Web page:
Mark 5:35 (BBE) And while he was still talking, they came from the ruler of the Synagogue’s house, saying, Your daughter is dead: why are you still troubling the Master?
The responsibility of raising a child is a most grave and serious responsibility. It changes people. There are very few things sadder than a parent watching helplessly a child suffer. In fact, someone once posited that so sad is the reality of a parent losing a child that the English word has no fitting expression for it.
Jarius, a leader in the synagogue, was in such a situation, his daughter lay dying of an illness, and nothing he had done had worked, instead, the situation was getting worse. He must have been plagued with fear and a great dread of the possibility of losing her. He came and fell at the feet of Jesus and prayed him to intervene; to heal his daughter. And Jesus had mercy on him and was going to go with him to the house to heal his daughter.
However, while they were still en route, the child died. Then came messengers from the house saying to Jesus, “Why trouble the Master any further?” What they were really saying was, ‘the situation has become hopeless, therefore don’t put Jesus through the stress of still coming to your house’. The reaction and response of Jesus is quite instructive.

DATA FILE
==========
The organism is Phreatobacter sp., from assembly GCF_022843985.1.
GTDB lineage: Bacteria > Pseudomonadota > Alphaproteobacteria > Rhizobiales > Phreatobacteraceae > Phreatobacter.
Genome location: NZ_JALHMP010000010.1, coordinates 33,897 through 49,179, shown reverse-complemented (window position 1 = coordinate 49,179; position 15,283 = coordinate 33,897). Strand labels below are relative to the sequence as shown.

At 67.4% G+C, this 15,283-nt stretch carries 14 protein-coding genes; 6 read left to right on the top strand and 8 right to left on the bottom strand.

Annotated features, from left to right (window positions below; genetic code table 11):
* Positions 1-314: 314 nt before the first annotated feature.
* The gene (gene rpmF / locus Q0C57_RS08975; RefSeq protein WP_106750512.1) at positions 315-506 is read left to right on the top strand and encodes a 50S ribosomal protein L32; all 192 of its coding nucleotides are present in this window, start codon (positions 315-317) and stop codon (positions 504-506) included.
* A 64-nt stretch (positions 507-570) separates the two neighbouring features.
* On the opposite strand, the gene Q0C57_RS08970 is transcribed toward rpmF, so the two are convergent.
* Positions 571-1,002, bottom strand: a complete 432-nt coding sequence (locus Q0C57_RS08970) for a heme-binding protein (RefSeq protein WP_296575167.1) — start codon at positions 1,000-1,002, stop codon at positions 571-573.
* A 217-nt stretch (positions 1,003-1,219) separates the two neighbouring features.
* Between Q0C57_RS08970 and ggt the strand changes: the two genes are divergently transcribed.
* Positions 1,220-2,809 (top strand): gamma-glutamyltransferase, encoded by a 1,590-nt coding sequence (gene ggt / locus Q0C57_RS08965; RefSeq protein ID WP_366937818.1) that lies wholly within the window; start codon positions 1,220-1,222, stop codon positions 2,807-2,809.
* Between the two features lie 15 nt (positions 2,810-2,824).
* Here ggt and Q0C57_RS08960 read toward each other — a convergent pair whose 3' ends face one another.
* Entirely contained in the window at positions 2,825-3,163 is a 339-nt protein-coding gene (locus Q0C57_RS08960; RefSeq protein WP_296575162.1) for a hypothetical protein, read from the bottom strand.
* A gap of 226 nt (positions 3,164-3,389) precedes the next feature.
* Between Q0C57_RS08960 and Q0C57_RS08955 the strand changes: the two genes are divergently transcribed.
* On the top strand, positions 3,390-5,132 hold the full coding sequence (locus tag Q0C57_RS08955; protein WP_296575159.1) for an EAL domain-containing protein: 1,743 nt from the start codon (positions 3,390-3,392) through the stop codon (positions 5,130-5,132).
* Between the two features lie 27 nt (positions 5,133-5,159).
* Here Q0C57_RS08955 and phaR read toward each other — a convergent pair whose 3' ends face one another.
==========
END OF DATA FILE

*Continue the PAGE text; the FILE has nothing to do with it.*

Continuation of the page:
Firstly, when Jesus (over)heard them saying this, he turned to Jarius and spoke to him immediately. Notice how Jesus quickly reacted to the report of these messengers regardless of the fact that they were not addressing him. This is because Jesus understood the potential effect of such report to the heart of Jarius and how that could ultimately shape the events of the day.
Secondly, take note of the response of Jesus, he said, “have no fear, only have faith”. At the end of that day’s event, Jarius had his daughter raised from the dead.
What lessons can we learn from this?
We must learn to respond to circumstances from the viewpoint of faith and nothing else. Faith here would mean believing what God says about himself and acting on the strength of that. While it might sound commonsensical to conclude that a situation had become hopeless because it has gone beyond what the intervention of men can address, however, has God placed a limitation on his ability by the boundaries of men’s capabilities?
For example, what does God call ‘hopeless’? What does the Lord count as ‘troubling’? Knowing, believing and acting on this is what practical faith is. When next you hear “It is done, trouble the Master no more”, be diligent enough to ask, “Says who?”
Go into today refusing to accept voices that put a limitation on the power of God. Pray without ceasing, and if that be trouble, then trouble the Master on.
Yearly Plan: Proverbs 29-30 (In Devotional Audio)
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